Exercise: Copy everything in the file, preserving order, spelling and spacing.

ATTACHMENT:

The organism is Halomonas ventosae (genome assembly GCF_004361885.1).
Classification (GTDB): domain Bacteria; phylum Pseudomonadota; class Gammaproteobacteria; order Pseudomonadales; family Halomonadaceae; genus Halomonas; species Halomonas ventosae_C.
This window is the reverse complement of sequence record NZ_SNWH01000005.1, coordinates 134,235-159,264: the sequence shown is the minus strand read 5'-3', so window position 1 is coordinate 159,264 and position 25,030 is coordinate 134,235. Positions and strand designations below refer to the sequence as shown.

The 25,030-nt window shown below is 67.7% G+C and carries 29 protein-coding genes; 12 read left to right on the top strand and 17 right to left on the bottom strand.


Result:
The organism is Halomonas ventosae (genome assembly GCF_004361885.1).
Classification (GTDB): domain Bacteria; phylum Pseudomonadota; class Gammaproteobacteria; order Pseudomonadales; family Halomonadaceae; genus Halomonas; species Halomonas ventosae_C.
This window is the reverse complement of sequence record NZ_SNWH01000005.1, coordinates 134,235-159,264: the sequence shown is the minus strand read 5'-3', so window position 1 is coordinate 159,264 and position 25,030 is coordinate 134,235. Positions and strand designations below refer to the sequence as shown.

The 25,030-nt window shown below is 67.7% G+C and carries 29 protein-coding genes; 12 read left to right on the top strand and 17 right to left on the bottom strand.